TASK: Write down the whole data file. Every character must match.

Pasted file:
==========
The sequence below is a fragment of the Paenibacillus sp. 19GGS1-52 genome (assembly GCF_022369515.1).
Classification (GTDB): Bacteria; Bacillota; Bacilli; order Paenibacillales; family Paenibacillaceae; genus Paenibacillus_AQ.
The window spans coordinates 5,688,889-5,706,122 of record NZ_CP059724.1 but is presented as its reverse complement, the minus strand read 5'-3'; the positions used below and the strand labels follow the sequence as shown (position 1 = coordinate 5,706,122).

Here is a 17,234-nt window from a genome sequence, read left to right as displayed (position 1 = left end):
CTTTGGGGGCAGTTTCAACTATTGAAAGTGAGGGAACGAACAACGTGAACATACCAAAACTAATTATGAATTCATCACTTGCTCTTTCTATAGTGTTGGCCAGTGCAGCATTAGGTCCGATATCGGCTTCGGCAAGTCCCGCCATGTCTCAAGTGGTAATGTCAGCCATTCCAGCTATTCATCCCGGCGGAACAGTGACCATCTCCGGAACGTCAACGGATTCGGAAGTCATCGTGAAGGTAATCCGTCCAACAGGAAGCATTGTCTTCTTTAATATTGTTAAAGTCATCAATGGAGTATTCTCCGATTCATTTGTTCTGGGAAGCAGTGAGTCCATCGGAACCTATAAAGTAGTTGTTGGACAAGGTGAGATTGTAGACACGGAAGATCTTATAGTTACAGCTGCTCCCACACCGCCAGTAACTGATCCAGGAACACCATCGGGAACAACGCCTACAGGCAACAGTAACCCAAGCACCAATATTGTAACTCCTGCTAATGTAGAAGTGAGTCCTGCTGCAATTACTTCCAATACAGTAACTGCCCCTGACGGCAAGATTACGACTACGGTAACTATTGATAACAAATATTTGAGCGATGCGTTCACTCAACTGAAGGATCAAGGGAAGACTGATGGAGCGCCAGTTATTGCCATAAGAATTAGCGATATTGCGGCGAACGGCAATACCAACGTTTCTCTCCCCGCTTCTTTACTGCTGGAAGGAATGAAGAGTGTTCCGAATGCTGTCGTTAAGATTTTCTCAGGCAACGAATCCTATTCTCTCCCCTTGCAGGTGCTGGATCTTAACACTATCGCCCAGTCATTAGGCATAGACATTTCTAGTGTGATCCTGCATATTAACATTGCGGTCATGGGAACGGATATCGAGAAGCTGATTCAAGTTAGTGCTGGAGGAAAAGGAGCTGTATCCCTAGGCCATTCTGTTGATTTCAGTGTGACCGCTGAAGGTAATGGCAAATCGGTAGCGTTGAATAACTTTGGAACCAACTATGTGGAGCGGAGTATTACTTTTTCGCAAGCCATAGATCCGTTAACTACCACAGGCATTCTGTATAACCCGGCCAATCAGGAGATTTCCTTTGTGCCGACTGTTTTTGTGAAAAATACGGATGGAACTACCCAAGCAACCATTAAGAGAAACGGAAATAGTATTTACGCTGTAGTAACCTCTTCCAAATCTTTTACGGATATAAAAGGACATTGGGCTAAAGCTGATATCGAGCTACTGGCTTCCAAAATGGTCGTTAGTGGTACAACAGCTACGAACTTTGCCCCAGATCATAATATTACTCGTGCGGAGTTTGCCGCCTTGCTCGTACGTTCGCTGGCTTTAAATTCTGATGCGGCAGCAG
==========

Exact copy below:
The sequence below is a fragment of the Paenibacillus sp. 19GGS1-52 genome (assembly GCF_022369515.1).
Classification (GTDB): Bacteria; Bacillota; Bacilli; order Paenibacillales; family Paenibacillaceae; genus Paenibacillus_AQ.
The window spans coordinates 5,688,889-5,706,122 of record NZ_CP059724.1 but is presented as its reverse complement, the minus strand read 5'-3'; the positions used below and the strand labels follow the sequence as shown (position 1 = coordinate 5,706,122).

Here is a 17,234-nt window from a genome sequence, read left to right as displayed (position 1 = left end):
CTTTGGGGGCAGTTTCAACTATTGAAAGTGAGGGAACGAACAACGTGAACATACCAAAACTAATTATGAATTCATCACTTGCTCTTTCTATAGTGTTGGCCAGTGCAGCATTAGGTCCGATATCGGCTTCGGCAAGTCCCGCCATGTCTCAAGTGGTAATGTCAGCCATTCCAGCTATTCATCCCGGCGGAACAGTGACCATCTCCGGAACGTCAACGGATTCGGAAGTCATCGTGAAGGTAATCCGTCCAACAGGAAGCATTGTCTTCTTTAATATTGTTAAAGTCATCAATGGAGTATTCTCCGATTCATTTGTTCTGGGAAGCAGTGAGTCCATCGGAACCTATAAAGTAGTTGTTGGACAAGGTGAGATTGTAGACACGGAAGATCTTATAGTTACAGCTGCTCCCACACCGCCAGTAACTGATCCAGGAACACCATCGGGAACAACGCCTACAGGCAACAGTAACCCAAGCACCAATATTGTAACTCCTGCTAATGTAGAAGTGAGTCCTGCTGCAATTACTTCCAATACAGTAACTGCCCCTGACGGCAAGATTACGACTACGGTAACTATTGATAACAAATATTTGAGCGATGCGTTCACTCAACTGAAGGATCAAGGGAAGACTGATGGAGCGCCAGTTATTGCCATAAGAATTAGCGATATTGCGGCGAACGGCAATACCAACGTTTCTCTCCCCGCTTCTTTACTGCTGGAAGGAATGAAGAGTGTTCCGAATGCTGTCGTTAAGATTTTCTCAGGCAACGAATCCTATTCTCTCCCCTTGCAGGTGCTGGATCTTAACACTATCGCCCAGTCATTAGGCATAGACATTTCTAGTGTGATCCTGCATATTAACATTGCGGTCATGGGAACGGATATCGAGAAGCTGATTCAAGTTAGTGCTGGAGGAAAAGGAGCTGTATCCCTAGGCCATTCTGTTGATTTCAGTGTGACCGCTGAAGGTAATGGCAAATCGGTAGCGTTGAATAACTTTGGAACCAACTATGTGGAGCGGAGTATTACTTTTTCGCAAGCCATAGATCCGTTAACTACCACAGGCATTCTGTATAACCCGGCCAATCAGGAGATTTCCTTTGTGCCGACTGTTTTTGTGAAAAATACGGATGGAACTACCCAAGCAACCATTAAGAGAAACGGAAATAGTATTTACGCTGTAGTAACCTCTTCCAAATCTTTTACGGATATAAAAGGACATTGGGCTAAAGCTGATATCGAGCTACTGGCTTCCAAAATGGTCGTTAGTGGTACAACAGCTACGAACTTTGCCCCAGATCATAATATTACTCGTGCGGAGTTTGCCGCCTTGCTCGTACGTTCGCTGGCTTTAAATTCTGATGCGGCAGCAG